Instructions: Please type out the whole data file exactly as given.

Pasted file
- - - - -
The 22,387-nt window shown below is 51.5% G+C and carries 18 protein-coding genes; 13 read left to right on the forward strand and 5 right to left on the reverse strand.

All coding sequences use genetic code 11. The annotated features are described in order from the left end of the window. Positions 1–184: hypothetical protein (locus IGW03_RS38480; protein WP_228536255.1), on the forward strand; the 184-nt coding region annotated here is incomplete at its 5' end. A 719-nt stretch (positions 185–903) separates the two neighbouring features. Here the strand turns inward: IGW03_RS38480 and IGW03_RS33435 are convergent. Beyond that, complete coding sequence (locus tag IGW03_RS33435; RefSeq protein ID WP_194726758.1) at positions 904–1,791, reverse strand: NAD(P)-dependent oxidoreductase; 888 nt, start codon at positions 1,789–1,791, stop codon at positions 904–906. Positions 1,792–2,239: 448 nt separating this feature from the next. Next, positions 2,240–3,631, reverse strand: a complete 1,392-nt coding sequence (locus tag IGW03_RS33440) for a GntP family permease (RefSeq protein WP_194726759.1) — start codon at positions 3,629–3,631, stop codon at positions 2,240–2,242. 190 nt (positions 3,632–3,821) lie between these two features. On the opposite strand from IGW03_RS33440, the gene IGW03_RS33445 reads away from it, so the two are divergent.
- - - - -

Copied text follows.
The 22,387-nt window shown below is 51.5% G+C and carries 18 protein-coding genes; 13 read left to right on the forward strand and 5 right to left on the reverse strand.

All coding sequences use genetic code 11. The annotated features are described in order from the left end of the window. Positions 1–184: hypothetical protein (locus IGW03_RS38480; protein WP_228536255.1), on the forward strand; the 184-nt coding region annotated here is incomplete at its 5' end. A 719-nt stretch (positions 185–903) separates the two neighbouring features. Here the strand turns inward: IGW03_RS38480 and IGW03_RS33435 are convergent. Beyond that, complete coding sequence (locus tag IGW03_RS33435; RefSeq protein ID WP_194726758.1) at positions 904–1,791, reverse strand: NAD(P)-dependent oxidoreductase; 888 nt, start codon at positions 1,789–1,791, stop codon at positions 904–906. Positions 1,792–2,239: 448 nt separating this feature from the next. Next, positions 2,240–3,631, reverse strand: a complete 1,392-nt coding sequence (locus tag IGW03_RS33440) for a GntP family permease (RefSeq protein WP_194726759.1) — start codon at positions 3,629–3,631, stop codon at positions 2,240–2,242. 190 nt (positions 3,632–3,821) lie between these two features. On the opposite strand from IGW03_RS33440, the gene IGW03_RS33445 reads away from it, so the two are divergent.